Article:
In 1852, the whole body of Alfred de Musset’s poetry was gathered into two volumes and published as the First Poetic Works and New Poetic Works. The first volume is made up of Romances of Spain and Italy (1829) and A Show from an Easy Chair (1833). The second collection contains pieces written after 1833. It is worth recalling that by 1840, when the poet was thirty years old, Musset’s creative talents were virtually exhausted. A complete explanation of this premature exhaustion should not be sought in the character of Musset’s poetic doctrine. However, in the light of Musset’s stated belief that the greatness of verse was commensurate with the magnitude of the poet’s suffering and the intensity of his emotion, it will be readily understood that his creative talent was likely to fade relatively early.
Only a handful of people turned up for Musset’s funeral in 1857. This seems remarkable now, in the light of Musset’s continuing popular appeal both as poet and as dramatist. It is all the more remarkable in view of the enthusiastic welcome given him by the members of the Romantic Cénacle when he first joined the group in 1828. His precocious poetic talent and dazzling wit could not, and did not, fail to impress its members.
Musset’s Romances of Spain and Italy was written after the first collected works of Victor Hugo were available. Just as it is of little moment that Hugo’s Les Orientales (1829; Les Orientales: Or, Eastern Lyrics, 1879) was inspired by his watching the sun set over Paris, so it matters little that when Musset’s collection first appeared, he was not familiar with either Spain or Italy. The brightness and color of these countries, remembered or imagined, appealed to the young Romantics seeking a vivid contrast with the drabness of France in their day; Spain and Italy provided a rich backcloth in front of which intense passion could be appropriately represented.
The poems for which Musset is best known are the series of four “Nights”: “The Night of May,” “The Night of December,” “The Night of August,” and “The Night of October.” All four relate directly to his turbulent, unhappy love affair with the novelist George Sand. Although it is easy to exaggerate the effect of this liaison on Musset, it does seem certain that he was deeply marked by it and that subsequent affairs even served to remind him of it.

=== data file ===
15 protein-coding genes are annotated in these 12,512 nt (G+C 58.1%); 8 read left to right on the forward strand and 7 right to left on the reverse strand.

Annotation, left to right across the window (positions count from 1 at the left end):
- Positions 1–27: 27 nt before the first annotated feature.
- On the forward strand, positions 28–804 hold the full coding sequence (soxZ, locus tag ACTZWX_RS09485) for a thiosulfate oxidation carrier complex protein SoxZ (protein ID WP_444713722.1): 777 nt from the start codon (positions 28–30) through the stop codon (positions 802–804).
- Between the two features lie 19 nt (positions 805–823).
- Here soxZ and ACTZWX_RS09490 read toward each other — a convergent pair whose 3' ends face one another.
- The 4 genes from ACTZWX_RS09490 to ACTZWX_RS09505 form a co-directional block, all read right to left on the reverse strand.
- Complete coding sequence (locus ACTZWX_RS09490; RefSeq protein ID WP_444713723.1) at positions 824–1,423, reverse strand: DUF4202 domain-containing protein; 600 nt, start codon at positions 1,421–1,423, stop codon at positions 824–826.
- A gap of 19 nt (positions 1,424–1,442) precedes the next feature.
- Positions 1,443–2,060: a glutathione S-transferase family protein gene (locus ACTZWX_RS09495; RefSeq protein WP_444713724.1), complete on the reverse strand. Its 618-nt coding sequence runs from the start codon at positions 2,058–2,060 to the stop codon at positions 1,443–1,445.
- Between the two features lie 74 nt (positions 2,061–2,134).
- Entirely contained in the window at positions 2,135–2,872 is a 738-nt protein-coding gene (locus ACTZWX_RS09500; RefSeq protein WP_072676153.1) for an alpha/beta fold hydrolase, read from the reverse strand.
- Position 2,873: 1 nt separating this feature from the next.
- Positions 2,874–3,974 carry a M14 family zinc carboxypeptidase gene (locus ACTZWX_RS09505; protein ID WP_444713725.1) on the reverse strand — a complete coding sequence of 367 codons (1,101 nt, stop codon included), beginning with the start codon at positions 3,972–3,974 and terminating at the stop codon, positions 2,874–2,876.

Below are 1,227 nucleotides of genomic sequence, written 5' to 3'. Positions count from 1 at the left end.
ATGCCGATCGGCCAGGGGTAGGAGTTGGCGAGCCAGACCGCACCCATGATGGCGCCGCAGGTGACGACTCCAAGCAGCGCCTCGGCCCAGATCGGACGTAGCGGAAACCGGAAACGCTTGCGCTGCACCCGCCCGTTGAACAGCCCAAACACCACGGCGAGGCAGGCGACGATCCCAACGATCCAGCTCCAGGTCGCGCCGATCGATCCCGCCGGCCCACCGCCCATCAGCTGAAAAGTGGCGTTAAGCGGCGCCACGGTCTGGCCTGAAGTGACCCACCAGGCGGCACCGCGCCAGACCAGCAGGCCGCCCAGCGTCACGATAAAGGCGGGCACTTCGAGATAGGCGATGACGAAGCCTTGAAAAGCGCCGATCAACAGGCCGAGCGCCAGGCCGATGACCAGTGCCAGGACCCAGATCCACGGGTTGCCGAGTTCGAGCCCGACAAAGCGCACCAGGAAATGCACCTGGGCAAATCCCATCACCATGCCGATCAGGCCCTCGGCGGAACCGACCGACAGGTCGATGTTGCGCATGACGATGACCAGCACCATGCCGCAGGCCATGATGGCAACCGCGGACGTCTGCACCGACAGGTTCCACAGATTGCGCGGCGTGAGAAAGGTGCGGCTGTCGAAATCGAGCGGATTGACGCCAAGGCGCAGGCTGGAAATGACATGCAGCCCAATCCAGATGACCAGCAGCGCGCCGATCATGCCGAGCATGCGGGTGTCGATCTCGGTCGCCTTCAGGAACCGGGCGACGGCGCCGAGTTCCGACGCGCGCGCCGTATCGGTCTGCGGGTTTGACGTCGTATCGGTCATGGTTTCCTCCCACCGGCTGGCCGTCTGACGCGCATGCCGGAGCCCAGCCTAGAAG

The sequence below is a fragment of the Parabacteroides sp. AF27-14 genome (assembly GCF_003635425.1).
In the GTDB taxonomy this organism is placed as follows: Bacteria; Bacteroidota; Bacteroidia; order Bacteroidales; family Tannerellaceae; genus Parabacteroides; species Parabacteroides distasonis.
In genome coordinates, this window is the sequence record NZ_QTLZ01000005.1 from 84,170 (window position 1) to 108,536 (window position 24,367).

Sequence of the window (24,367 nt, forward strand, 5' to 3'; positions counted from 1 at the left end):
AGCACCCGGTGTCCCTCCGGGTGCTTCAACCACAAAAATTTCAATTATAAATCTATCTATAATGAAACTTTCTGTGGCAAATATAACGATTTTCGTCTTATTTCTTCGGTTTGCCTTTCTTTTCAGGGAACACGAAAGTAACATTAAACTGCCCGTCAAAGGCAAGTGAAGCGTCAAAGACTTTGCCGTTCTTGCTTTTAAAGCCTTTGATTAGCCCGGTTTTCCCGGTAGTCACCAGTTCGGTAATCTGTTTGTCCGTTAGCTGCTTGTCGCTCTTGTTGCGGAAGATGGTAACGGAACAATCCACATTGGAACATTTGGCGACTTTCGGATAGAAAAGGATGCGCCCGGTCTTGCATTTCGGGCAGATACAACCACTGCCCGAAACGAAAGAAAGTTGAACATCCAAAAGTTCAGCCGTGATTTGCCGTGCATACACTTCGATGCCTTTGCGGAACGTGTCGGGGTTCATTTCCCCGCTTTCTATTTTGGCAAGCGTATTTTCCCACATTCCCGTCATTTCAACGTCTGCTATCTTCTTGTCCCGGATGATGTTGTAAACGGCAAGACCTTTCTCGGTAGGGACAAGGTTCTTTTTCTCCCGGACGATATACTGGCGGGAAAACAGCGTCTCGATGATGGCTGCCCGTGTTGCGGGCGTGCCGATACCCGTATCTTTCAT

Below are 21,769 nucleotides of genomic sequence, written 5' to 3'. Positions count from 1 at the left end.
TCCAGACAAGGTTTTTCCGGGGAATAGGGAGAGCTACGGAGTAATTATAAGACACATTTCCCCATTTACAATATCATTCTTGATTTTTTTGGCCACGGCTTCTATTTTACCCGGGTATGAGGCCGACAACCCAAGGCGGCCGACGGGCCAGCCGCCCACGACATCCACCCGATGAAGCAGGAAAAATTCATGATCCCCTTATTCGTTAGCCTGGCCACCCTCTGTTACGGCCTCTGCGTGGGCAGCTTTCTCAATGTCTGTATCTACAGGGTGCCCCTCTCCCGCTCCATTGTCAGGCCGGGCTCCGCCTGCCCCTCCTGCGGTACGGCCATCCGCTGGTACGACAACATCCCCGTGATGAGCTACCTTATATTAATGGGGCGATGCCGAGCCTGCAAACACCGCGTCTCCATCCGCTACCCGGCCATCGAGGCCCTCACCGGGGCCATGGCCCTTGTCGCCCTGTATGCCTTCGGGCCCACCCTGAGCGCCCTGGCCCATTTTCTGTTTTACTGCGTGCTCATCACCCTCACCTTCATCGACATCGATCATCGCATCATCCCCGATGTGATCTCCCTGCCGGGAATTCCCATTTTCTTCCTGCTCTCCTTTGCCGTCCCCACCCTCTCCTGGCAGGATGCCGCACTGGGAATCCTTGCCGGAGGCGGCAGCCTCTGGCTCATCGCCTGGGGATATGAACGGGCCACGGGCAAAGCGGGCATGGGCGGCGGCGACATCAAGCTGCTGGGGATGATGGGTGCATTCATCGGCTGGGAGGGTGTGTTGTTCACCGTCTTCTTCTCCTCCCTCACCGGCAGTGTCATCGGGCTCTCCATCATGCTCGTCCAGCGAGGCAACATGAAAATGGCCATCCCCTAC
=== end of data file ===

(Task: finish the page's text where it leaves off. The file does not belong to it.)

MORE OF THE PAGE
The four “Nights” contain some of the finest lyrical passages that may be found in French verse. They take the dramatic form of dialogues between the poet and his Muse, with the latter acting as a confidant who listens, advises, and consoles.
In “The Night of May,” the Spring Muse vainly begs the poet to give form to his suffering in a work of art; by so doing, he will participate in the rites of creation and eternal renewal taking place around him. At first, the poet thinks he is only imagining the voice of the Muse, but little by little it grows louder and more urgent, and he clearly makes out the words “Poet, take thy lute.” The Muse despairs of banishing the poet’s indolence, after insisting, however, that his very unhappiness would have been a guarantee of the beauty of his verse: “The most desperate songs are the most beautiful;/ I know some immortal ones that are pure sobs.” The poet breaks his silence to claim that the weight of his grief is such that no form of expression can bear it: “But I have suffered a hard martyrdom/ And the least I might say about it,/ Were I to try it on my lute,/ Would break it like a reed.”
“The Night of December” presents, beside the poet, a mysterious companion who follows him through all the stages of his life. This brother reveals himself to be the image of loneliness. In “The Night of August” a happier note is struck, for the work is a hymn of praise to the forces of life that allow human beings to recover from the setbacks in life. However, “The Night of October” contains a...
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